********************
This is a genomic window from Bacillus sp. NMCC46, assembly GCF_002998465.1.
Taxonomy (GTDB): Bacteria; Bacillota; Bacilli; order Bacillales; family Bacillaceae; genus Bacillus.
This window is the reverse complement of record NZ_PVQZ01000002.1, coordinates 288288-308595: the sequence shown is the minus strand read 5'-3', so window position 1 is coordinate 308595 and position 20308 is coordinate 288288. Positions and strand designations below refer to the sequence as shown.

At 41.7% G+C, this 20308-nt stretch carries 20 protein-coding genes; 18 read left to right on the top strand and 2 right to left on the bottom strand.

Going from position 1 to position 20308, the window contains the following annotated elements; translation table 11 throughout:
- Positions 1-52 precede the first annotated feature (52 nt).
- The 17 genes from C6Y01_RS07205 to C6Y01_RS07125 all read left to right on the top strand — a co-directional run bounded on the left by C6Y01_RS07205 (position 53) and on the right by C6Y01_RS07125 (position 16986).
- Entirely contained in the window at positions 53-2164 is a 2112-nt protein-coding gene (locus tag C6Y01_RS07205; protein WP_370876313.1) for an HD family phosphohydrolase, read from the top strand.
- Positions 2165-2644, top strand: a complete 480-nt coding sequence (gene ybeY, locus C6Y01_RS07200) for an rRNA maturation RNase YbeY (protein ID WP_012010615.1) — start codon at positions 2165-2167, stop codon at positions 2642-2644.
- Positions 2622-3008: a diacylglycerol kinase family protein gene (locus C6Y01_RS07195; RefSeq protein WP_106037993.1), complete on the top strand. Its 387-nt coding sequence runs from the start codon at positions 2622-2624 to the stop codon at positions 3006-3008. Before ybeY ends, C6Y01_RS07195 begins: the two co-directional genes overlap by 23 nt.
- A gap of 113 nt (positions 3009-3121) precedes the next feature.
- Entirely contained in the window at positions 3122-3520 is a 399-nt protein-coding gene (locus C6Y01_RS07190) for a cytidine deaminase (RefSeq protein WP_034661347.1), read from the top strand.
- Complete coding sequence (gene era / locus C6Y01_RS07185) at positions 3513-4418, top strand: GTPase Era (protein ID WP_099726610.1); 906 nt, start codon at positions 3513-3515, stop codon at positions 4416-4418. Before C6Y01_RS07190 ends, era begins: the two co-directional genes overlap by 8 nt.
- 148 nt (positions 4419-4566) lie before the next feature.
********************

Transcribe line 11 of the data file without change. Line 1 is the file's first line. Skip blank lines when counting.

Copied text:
- A gap of 113 nt (positions 3009-3121) precedes the next feature.